Rewind a few days, and this is a BIGGIE,  my baby graduated high school.  Sure thousands of kids have graduated this month, but this was Hunter’s graduation. Did I mention he is my baby? If you don’t have kids, but ride dressage, this would be like taking your home grown/trained horse to his first show.  Your horse may not have been high score for the show (valedictorian), may not have won his class (honor student), but he finished with some nice moments.  “Horse has a dressage future!” (judge’s comment).  “I can’t wait to tell people I knew Hunter when…” (counselor’s comment). You get the idea.  He has big potential.  I am my kids’ biggest fan and encourage them to follow their dreams.  But like my horses, I have set them up for success but leave it to them to do it.

To you all: here’s to  love, happiness, and  dreams coming true.

 

 

Welcome to the Herd

Horses are herd animals. They prefer to hang in groups like teen age girls at the mall.  (Hey! I used to be one.) Being in a herd means there is a definite hierarchy, every member has a place.  Unlike a pack of dogs, where there is a leader and then the rest of the pack.  However,  cats are unique animals.  They tend to assign a mother role to one of their people.  A devoted human who will feed, clean, and adore them even as they are being ignored by said cat.  Again,  like teens.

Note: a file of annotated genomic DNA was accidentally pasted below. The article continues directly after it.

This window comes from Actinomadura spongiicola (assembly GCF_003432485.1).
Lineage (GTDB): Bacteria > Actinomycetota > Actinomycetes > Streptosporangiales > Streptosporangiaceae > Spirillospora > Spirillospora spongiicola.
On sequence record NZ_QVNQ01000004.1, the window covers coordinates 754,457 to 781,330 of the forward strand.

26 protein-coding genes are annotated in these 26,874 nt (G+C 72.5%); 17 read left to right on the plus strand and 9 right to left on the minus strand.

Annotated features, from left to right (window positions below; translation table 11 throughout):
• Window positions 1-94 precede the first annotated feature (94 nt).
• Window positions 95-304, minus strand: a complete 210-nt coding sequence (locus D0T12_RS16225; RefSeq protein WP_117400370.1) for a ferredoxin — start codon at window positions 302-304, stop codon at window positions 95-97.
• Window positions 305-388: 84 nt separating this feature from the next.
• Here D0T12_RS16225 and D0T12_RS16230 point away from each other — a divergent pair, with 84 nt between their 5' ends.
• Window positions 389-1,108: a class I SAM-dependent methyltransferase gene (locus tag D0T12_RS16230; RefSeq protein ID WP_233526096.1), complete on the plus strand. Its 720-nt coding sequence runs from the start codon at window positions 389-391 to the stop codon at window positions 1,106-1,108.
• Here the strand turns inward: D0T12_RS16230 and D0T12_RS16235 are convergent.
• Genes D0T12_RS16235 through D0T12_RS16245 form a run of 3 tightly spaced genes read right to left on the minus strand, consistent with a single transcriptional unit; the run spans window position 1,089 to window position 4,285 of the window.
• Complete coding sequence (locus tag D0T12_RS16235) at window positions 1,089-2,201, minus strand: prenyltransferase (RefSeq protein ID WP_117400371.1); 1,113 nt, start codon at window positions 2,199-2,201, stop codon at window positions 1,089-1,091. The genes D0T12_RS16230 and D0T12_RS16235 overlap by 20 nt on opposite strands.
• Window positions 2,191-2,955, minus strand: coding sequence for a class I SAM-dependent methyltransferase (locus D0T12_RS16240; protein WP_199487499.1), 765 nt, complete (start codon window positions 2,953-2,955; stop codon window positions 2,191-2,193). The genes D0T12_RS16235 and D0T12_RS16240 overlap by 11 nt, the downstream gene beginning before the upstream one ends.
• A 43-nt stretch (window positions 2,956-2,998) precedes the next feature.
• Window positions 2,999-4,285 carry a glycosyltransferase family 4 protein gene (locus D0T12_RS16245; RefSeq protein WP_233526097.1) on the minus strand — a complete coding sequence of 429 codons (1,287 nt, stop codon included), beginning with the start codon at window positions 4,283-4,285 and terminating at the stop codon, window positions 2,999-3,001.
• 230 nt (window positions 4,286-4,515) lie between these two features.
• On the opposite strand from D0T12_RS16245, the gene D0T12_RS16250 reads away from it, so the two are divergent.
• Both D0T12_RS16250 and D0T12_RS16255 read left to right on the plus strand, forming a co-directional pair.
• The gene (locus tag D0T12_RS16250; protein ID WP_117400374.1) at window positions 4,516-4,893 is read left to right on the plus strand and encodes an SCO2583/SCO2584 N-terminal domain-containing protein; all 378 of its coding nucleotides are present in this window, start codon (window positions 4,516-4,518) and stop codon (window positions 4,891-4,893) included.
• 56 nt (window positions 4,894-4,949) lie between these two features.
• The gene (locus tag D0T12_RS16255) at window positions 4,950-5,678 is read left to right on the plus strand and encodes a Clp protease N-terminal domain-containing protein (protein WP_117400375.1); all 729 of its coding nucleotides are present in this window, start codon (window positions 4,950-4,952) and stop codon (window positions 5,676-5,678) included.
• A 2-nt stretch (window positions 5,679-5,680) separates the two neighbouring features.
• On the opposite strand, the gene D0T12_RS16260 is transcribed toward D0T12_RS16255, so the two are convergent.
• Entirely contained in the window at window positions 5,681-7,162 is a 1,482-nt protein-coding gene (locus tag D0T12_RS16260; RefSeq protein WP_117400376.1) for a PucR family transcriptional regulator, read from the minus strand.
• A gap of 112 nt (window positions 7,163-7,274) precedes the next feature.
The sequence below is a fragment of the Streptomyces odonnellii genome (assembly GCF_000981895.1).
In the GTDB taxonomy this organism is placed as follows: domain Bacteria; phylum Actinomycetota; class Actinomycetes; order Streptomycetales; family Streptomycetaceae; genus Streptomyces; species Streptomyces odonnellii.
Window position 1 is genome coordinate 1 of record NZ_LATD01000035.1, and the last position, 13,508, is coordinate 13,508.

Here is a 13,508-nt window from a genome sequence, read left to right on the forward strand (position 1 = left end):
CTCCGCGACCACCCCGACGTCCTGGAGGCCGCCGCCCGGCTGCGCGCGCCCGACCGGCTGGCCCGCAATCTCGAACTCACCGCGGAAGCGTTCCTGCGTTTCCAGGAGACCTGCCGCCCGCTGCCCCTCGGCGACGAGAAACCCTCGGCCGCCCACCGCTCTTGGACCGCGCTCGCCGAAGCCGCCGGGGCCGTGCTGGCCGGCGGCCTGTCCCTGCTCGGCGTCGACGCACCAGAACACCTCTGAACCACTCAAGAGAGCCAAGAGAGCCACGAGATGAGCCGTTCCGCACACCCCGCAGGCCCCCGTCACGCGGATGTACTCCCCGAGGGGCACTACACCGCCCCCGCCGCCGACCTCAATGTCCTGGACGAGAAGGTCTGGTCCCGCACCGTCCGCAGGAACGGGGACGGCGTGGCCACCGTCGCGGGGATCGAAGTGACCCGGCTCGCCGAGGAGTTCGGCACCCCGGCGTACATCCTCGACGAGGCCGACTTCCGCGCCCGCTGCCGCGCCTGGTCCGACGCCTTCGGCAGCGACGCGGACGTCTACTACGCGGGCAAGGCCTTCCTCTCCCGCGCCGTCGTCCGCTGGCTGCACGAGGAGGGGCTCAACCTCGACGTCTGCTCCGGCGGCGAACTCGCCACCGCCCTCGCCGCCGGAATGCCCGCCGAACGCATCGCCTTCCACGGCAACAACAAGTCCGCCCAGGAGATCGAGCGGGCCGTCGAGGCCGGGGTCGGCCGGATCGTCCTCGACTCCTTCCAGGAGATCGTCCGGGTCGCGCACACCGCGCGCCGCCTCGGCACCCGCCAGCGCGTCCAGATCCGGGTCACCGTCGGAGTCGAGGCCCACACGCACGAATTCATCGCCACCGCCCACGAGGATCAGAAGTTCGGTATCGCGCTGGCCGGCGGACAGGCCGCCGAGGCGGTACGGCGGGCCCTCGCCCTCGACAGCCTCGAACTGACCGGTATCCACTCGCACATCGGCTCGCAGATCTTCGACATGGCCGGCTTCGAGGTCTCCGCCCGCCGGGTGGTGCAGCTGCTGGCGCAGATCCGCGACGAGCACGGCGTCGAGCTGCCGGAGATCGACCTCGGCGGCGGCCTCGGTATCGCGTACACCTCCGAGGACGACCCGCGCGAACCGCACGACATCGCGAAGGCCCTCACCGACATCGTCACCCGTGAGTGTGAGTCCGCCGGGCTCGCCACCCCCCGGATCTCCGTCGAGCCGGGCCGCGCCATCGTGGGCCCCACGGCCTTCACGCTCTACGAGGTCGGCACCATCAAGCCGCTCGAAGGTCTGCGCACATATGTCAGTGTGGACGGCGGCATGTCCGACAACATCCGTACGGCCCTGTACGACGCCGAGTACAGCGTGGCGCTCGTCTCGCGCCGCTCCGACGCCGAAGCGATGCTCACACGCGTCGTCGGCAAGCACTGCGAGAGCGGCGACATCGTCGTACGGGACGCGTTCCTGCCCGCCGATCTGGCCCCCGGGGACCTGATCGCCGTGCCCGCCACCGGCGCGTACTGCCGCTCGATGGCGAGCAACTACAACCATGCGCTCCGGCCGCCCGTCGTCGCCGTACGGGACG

Since Jameson came out of a pasture with other 2 year olds, it would not be fair to bring her straight home as an only horse.  (Neighbor horses  are separated by a few fences, and in time this could work.) But for now,  Jameson headed to the Barefoot Veterinarian’s and a new herd.  Lorrie is a long time friend and she runs her small animal clinic on the property.   Beth, Huey’s mom,  is frequently there, too. So, I knew she would have someone keeping an eye on her all the time.

More Members   

 

Of course, not just other horses figure into the new herd equation.   Horses have the obvious size advantage over us.  I am not going to out muscle any horse,  but I want to be the leader with my horse in our mini herd.  This is so important for training, enjoyment of horses, but most importantly for  safety! Fear based training has a major flaw, there will always be something scarier.  So with these thoughts in mind, I started working with Jameson.

fear and horses

I had the great opportunity to meet and become friends with Sarah Rolston. She is based in New Zealand, and a popular trainer for all disciplines with her “Release Riding” clinics.  Even though she is based half way around the world, she has been helpful and supportive.  I hear her in my head as Jameson and I work.  “Based on the old classical methods and riding with purpose where you and your horse form a positive partnership. The focus is on soft feel and good leadership. You learn to listen to your horse, and your horse learns to follow your leadership… ”

Introduction to Release Riding